Friday, March 03, 2023

What’s past is prologue - The Tempest

Well, thanks to Ronnie, the manufacturing prowess of America went to China in order to gin profits for stockholders, a grasshopper fiddling in the summer routine that's now coming back to haunt us as everything has a cost. This time, it's computing as the ability for the US to stay ahead of the Chinese in terms of computing is nearly gone due, in large part, to the fact we no longer fab state-of-the-art chips as we used to back in the day. Losing one's mojo is not good, especially in the most crucial industry in the entire world.

American usage of advanced computing to solve commercial and government issues has a long and august history that ranges from weather and climate simulations to drug discovery and protein folding simulations.  Since computing’s early days, Americans have been at the forefront, outpacing foreign rivals and providing a competitive advantage for U.S. businesses. But American computing leadership is not a birthright; it must constantly be re-earned and, at this moment, it is in jeopardy. In nearly every major aspect of computing, from hardware manufacturing to algorithm design to advanced computing systems, American leadership is waning or already gone.  Instead, other countries, particularly China, are ascendant.  At this point, only large, sustained, and coordinated investments can prevent America’s loss of leadership.

Concurrently, our survey shows that China has closed the computing capabilities gap with America. Of our American respondents, 42% believe that their computational capabilities have been outpaced by their Chinese competitors, about the same level as their Japanese competitors (44%) and considerably higher than those in Europe (31%) (Figure 2). However, this near-parity hides a more alarming outlook for the future: 79% of American respondents believe that their Chinese competitors are improving capabilities faster.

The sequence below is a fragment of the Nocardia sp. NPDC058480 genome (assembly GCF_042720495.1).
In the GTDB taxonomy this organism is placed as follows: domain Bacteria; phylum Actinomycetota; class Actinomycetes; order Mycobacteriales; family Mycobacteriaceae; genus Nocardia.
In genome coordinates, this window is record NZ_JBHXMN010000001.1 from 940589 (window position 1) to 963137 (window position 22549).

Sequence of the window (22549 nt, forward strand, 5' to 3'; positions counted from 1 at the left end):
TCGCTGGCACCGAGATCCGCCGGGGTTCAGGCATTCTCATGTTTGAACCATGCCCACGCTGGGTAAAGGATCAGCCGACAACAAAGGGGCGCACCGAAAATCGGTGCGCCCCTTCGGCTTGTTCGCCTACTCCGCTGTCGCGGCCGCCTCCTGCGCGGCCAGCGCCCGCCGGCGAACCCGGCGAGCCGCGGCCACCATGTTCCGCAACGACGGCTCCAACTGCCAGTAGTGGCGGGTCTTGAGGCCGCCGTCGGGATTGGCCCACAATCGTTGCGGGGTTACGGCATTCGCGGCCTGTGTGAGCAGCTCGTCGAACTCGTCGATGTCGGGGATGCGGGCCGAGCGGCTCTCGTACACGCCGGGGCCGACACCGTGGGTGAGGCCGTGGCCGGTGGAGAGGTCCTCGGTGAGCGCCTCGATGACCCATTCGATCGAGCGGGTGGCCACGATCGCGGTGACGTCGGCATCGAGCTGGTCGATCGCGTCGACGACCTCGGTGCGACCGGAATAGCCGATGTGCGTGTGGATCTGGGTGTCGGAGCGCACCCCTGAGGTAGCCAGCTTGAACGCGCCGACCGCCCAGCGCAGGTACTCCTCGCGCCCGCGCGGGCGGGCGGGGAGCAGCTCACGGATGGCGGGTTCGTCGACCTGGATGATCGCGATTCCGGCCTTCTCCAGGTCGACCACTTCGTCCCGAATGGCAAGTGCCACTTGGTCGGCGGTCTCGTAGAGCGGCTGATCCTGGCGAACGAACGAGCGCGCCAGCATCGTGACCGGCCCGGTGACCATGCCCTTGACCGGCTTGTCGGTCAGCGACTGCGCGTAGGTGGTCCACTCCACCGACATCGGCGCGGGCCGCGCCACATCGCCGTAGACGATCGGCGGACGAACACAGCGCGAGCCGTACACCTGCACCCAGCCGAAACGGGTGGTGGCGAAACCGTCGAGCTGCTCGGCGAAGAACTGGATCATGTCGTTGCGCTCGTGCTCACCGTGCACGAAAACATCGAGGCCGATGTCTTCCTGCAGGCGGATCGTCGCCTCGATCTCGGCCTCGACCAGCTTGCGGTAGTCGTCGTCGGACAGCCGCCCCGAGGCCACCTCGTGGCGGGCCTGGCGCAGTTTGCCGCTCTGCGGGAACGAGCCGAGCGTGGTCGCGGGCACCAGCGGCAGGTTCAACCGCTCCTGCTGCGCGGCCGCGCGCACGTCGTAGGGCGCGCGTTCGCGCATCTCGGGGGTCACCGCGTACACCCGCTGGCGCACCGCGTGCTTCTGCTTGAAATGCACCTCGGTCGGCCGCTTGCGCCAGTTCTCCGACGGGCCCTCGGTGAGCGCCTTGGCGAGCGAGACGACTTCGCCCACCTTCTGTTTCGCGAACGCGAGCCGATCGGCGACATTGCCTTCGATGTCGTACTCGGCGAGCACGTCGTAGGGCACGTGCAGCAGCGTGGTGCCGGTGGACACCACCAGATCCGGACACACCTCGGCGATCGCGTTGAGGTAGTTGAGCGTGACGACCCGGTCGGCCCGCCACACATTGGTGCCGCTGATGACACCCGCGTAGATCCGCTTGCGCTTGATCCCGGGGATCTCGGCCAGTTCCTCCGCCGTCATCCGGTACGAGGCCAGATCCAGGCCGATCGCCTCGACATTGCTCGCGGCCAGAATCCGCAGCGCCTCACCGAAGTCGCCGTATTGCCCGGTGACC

But the real danger is in losing the brainpower needed to stay ahead, something most disquieting as the Chinese have caught up. The question to ask is, do we have the vision and drive to compete as we move further into the 21st century?

The chart says it all ...

Interesting facts, Moore's Law has changed everything in terms of compute power. The cost of staying current increases in lockstep as chips become evermore powerful as seen by Georgetown Public Policy Review's chart.

Figure 1 shows the exponential increase in transistor count in leading CPU products over two decades. For most of this period, China designed no noteworthy chips while U. S. companies designed most of them. But in the last six years, China (shown in red) has not only begun designing such chips but, with the HiSilicon Kirin 9000, it has also converged to the international trend line. China’s design prowess was achieved through a partnering strategy with leading global chip designers that began in the 2000s. This has been so successful that China now has 14 companies amongst the world’s top 50 fabless designers (McClean, 2021), whereas it had only one a decade ago.

Past as prolog indeed.

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